Imperial College London

Dr Reiko J. Tanaka

Faculty of EngineeringDepartment of Bioengineering

Reader in Computational Systems Biology & Medicine
 
 
 
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Contact

 

+44 (0)20 7594 6374r.tanaka Website

 
 
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Location

 

RSM 3.10Royal School of MinesSouth Kensington Campus

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Summary

 

Publications

Publication Type
Year
to

108 results found

Thomas BR, Steele L, Tanaka RJ, O'Toole EAet al., 2022, Prediction of FLG genotype using human and computer-aided phenotype extraction with random forest machine learning, 102nd Annual Meeting of the British-Association-of-Dermatologists (BAD), Publisher: WILEY, Pages: 44-45, ISSN: 0007-0963

Conference paper

Sun Y, Hurault G, Kezic S, Irvine AD, Tanaka RJet al., 2022, From univariate analysis to machine learning: identifying atopic dermatitis-related biomarkers, Publisher: WILEY, Pages: E20-E20, ISSN: 0007-0963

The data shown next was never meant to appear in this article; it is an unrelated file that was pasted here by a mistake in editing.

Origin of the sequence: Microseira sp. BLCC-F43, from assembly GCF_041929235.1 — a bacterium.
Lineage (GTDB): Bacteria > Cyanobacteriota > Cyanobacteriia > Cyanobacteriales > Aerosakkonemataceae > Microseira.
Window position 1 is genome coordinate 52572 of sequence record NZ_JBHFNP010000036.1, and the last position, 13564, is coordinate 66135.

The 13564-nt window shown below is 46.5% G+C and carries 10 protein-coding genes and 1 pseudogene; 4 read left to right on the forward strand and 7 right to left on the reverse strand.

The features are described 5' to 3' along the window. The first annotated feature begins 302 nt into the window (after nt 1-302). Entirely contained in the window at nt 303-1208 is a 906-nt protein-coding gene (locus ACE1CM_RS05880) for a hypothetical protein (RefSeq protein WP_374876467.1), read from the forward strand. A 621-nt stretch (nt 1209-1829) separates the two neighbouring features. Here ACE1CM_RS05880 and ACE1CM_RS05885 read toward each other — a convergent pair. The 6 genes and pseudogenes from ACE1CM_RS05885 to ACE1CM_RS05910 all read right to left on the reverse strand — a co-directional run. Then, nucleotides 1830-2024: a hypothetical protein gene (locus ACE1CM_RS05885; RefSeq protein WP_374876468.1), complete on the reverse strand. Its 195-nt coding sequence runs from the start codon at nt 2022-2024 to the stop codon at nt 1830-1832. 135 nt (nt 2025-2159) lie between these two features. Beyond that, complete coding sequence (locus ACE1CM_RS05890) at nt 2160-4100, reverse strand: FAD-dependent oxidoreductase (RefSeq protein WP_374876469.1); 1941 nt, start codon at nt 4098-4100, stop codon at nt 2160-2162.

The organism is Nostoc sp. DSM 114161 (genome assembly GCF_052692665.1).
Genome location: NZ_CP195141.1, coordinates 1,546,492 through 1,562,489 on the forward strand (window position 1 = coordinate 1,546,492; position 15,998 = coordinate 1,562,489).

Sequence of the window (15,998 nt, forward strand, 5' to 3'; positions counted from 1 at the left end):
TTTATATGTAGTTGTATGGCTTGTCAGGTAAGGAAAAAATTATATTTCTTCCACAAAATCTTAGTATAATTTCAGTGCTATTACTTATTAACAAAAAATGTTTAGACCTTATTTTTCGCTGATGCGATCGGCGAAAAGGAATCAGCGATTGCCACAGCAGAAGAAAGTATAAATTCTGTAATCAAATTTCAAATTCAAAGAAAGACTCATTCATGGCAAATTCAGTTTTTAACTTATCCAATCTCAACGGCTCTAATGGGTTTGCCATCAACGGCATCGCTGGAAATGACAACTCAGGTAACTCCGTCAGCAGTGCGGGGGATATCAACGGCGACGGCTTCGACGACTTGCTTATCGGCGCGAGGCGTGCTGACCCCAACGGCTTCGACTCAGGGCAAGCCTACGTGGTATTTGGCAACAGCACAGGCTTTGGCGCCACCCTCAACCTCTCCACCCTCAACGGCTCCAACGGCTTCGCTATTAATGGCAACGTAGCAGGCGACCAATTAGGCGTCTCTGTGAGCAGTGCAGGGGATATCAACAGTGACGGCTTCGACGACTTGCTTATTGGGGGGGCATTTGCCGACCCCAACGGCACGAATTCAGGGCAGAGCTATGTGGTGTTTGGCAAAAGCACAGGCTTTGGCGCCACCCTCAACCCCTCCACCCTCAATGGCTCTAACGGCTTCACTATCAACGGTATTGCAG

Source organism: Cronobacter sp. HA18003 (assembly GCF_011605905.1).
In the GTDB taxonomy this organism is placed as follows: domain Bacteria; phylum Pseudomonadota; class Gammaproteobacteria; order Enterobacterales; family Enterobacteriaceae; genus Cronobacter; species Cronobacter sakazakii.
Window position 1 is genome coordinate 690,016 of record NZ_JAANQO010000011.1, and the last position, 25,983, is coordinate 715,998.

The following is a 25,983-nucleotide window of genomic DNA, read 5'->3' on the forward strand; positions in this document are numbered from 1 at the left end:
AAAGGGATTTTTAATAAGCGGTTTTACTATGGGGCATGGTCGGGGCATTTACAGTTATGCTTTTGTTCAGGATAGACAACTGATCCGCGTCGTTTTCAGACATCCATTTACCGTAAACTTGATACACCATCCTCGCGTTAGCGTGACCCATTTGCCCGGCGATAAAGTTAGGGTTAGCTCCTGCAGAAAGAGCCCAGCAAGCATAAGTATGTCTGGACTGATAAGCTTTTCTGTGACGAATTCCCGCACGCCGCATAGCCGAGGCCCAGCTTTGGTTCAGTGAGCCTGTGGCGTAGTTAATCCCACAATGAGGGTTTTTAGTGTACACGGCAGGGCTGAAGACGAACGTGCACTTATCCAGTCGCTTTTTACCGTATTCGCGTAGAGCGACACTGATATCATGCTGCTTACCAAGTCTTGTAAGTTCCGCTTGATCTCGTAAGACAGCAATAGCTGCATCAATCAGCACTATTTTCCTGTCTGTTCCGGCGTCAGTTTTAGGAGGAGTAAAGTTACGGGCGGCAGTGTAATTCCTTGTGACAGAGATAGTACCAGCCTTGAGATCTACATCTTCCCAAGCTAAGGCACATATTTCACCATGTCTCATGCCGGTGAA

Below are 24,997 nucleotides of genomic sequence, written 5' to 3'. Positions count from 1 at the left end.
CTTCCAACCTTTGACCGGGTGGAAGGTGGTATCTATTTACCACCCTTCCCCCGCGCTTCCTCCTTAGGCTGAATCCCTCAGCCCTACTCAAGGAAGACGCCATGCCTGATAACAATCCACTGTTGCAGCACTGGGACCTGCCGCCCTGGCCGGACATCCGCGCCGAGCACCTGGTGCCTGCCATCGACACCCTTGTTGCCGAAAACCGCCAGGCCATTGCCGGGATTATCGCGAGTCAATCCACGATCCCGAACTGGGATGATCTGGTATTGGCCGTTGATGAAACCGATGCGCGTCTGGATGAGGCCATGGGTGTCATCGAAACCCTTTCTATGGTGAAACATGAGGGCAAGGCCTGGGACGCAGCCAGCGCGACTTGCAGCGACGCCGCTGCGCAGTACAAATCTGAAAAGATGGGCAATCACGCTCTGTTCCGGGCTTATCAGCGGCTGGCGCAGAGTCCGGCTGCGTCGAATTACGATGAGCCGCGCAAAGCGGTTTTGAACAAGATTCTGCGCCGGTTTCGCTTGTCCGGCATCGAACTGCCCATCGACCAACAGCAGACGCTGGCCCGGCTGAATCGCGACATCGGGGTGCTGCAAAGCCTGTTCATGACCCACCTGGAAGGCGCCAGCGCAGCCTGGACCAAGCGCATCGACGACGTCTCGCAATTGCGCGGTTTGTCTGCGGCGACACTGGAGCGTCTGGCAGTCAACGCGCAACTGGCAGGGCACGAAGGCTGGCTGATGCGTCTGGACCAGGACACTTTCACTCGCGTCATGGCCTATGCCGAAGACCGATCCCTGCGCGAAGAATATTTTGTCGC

Conference paper

Miyano T, Irvine AD, Tanaka RJ, 2022, A mathematical model to investigate drug targets for dupilumab poor responders in atopic dermatitis, Publisher: WILEY, Pages: E39-E40, ISSN: 0007-0963

Conference paper

Thomas BR, Steele L, Tanaka RJ, O'Toole EAet al., 2022, Prediction of FLG genotype using human and computer-aided phenotype extraction with random forest machine learning, Publisher: WILEY, Pages: 195-196, ISSN: 0007-0963

Conference paper

Lee J, Miyano T, Tanaka RJ, 2022, Staphylococcus aureus eradication can cause skin barrier damage due to S. epidermidis overgrowth in atopic dermatitis: a mathematical model study, Publisher: WILEY, Pages: E238-E239, ISSN: 0007-0963

Conference paper

Duverdier A, Custovic A, Tanaka RJ, 2022, Data-driven research on eczema: systematic characterization of the field and recommendations for the future, Publisher: WILEY

Working paper